Petrona is one of the strongest women I have ever met. She helped us make her garden fence today and I think she is just as strong as a man. She cut wood, carried it, and hammered nails better than all of us (me, Gabby, and Memo[my host brother]). She is also very smart and knows exactly what she wants, how to do it, and where to get it. Because I viewed the people of Chac as poor at first, I misjudged them as unintelligent and deprived but I am learning far more from them and their way of life. We, Americans, live an over extravagant life that needs reform. I have nothing to offer Petrona but my gratitude for her hospitality and my help with garden and around the house. I am very comfortable here and try to help out without asking them – doing dishes, sweeping the house. I really admire Petrona’s work ethic and everyday smarts. She does everything around the house and supports herself. She built her own cooking (wood burning) stove that is made of white tiles. Her kitchen is never smoky and her entire house is very open and clean in comparison to most houses in Chac which are dark, tight, and smaller (short roof and not very open). She is well off by Nicaraguan standards – she earned it though. Her children help support her too. Her daughter currently lives with while her most of the time. She is a school teacher at Alberto. For the next 2 weeks, Gabby and I are volunteering at the Conception school garden. I feel like I’m gaining good leadership and teamwork skills. I like to listen to others’ input but also share my own suggestions. I also feel like a role model to the high school interns but also like their friend. I’m buddies with everybody in the group. Fact about compost piles that I learned today – you have to flip them and it takes 3 months for them to fully decompose. We will finish our fence tomorrow – have to reinforce the barbed wire fence sides (other 2 sides are mesh we hammered to wooden posts). A neighbor will help with laying down long wooden boards along barbed wire to keep chickens out tomorrow. Then double digging and planting!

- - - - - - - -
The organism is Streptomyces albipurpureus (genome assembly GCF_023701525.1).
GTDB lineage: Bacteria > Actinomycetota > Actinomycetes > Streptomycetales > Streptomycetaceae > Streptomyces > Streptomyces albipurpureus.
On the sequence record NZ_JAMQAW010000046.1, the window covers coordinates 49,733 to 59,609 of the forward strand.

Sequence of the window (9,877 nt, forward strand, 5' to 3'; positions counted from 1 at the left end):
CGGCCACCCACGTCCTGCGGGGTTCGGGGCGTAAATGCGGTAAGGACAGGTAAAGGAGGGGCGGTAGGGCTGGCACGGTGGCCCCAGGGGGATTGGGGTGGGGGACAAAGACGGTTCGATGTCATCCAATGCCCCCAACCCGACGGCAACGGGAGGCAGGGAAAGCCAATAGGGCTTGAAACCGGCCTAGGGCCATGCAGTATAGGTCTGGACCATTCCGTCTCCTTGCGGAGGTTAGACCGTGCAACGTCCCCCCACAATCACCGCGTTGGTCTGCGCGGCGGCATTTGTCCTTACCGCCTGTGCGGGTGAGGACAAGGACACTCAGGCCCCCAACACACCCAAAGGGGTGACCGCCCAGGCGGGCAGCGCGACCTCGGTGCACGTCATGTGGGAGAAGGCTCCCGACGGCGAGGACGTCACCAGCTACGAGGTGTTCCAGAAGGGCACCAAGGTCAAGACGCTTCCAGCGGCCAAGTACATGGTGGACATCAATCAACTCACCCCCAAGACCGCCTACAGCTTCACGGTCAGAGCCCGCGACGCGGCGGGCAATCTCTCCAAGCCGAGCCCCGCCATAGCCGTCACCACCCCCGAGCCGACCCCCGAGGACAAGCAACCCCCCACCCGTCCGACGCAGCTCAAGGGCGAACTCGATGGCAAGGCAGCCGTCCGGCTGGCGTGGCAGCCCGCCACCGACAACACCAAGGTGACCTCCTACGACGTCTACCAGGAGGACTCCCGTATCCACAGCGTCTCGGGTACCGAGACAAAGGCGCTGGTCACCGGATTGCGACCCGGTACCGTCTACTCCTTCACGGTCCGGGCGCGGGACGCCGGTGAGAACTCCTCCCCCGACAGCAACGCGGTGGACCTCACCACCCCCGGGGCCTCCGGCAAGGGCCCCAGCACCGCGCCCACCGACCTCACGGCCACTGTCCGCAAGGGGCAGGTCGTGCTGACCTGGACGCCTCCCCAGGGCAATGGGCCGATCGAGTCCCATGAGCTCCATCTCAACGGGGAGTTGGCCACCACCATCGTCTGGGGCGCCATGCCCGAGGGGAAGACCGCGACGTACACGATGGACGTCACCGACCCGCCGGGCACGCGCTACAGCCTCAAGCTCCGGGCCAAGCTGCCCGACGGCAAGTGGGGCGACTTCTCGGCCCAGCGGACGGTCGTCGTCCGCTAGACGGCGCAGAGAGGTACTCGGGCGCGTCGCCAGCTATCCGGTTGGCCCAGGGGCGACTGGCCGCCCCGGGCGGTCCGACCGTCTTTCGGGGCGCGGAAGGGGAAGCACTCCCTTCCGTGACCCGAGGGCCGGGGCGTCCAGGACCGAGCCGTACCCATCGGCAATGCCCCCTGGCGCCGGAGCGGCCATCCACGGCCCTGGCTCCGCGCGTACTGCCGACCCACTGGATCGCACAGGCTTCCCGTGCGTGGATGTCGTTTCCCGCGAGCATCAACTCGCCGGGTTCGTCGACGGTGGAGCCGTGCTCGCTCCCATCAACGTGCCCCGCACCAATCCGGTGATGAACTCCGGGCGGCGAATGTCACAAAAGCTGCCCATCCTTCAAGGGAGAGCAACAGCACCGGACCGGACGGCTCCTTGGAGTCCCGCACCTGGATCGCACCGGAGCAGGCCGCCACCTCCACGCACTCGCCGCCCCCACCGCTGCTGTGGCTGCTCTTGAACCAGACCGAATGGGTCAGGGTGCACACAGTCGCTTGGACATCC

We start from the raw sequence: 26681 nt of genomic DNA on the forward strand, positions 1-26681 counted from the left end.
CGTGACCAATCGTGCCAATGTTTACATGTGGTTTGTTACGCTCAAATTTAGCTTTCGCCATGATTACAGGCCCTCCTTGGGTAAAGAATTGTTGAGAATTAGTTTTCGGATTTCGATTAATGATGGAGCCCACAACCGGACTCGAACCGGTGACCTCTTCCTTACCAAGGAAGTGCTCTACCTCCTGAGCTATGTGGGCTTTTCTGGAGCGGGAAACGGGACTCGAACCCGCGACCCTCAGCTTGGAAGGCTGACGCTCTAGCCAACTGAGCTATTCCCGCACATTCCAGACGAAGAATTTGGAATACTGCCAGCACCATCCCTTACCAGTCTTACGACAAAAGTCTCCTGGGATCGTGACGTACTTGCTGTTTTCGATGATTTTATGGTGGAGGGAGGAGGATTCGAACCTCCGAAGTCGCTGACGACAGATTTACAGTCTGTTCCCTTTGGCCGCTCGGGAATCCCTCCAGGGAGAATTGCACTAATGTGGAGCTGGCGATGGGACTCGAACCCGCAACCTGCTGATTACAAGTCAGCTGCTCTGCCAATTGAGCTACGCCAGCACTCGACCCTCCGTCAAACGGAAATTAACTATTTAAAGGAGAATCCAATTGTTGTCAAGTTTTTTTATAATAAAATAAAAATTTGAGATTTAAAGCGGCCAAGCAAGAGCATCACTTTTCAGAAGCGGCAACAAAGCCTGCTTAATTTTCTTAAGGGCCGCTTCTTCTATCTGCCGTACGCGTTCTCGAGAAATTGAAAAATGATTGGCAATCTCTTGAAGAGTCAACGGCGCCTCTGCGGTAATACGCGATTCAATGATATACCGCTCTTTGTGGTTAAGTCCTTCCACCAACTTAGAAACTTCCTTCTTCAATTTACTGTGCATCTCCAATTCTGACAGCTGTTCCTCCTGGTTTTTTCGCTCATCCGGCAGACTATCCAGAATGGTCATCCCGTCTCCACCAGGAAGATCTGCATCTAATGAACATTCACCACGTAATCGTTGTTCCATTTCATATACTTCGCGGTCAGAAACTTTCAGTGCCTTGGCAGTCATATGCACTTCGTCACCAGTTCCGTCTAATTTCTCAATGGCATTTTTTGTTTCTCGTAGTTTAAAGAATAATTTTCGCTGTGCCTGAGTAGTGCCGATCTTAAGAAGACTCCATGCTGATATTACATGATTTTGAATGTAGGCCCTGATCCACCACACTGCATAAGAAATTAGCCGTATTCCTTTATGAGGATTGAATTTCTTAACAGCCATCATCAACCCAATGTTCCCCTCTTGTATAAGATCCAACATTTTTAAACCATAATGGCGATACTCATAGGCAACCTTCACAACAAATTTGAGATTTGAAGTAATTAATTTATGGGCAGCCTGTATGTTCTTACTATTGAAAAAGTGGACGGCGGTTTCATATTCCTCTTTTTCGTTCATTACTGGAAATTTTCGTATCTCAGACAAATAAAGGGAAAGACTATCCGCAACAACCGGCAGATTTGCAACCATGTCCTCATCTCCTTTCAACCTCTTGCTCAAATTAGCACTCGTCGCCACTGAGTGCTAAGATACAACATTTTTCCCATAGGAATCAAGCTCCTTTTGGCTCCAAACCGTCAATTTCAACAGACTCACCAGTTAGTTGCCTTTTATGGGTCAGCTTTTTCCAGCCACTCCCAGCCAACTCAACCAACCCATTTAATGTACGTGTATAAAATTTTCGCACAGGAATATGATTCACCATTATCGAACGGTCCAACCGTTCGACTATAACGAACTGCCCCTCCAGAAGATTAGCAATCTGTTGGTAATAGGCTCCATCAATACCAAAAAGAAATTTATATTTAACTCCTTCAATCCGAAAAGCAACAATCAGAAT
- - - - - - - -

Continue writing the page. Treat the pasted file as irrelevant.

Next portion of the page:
Chac family


Summer in Nicaragua

Chac watertower

This past summer I spent a month in a farming community called Chacresecra in Leon, Nicaragua. I lived with a host family and volunteered at organic school gardens with 12 other interns through a non-profit organization called the Global Student Embassy. Though cliche to say, this experience changed my life. I miss my host family frequently and have caught the travel bug. While abroad in Nicaragua I kept a journal to record what I was experiencing and learning about sustainable agriculture. The following is my first journal entry from June 24, 2014. It was my first day volunteering at the Alberto school garden in Charcresecra.
Today I learned so much! First of all, the type of farming we are promoting is biointensive farming. There are 8 principles/steps. Three that I got to do today are double digging, composting, and planting. The double digging consists of cutting into the soil 30 centimeters then loosening the soil another 30 centimeters while stirring up the soil. Then you add fertilizer and stir up the soil again. Double digging aerates and improves the soil. Today I helped make my very first compost pile! First, you put down dirt, then a layer of dry weeds/vegetation, a layer of greens (long leafy plants), add dirt again, and then water. (Repeat until the square is full). We didn’t plant today but did some weeding. Interesting tips – only plant in hexagons or triangles. Also use live cactus as a living fence. Composting – squares decompose into an entire row and takes about 3 months. We are trying to set an example to the community and school children. The school children (some only I think only in 1st grade or kindergarten) helped us today. I also planted a papaya tree! I’m becoming very aware about conserving water and waste. Especially water – comes from Leon every other day. Did some watering at the Alberto garden today. Each day is getting better and better!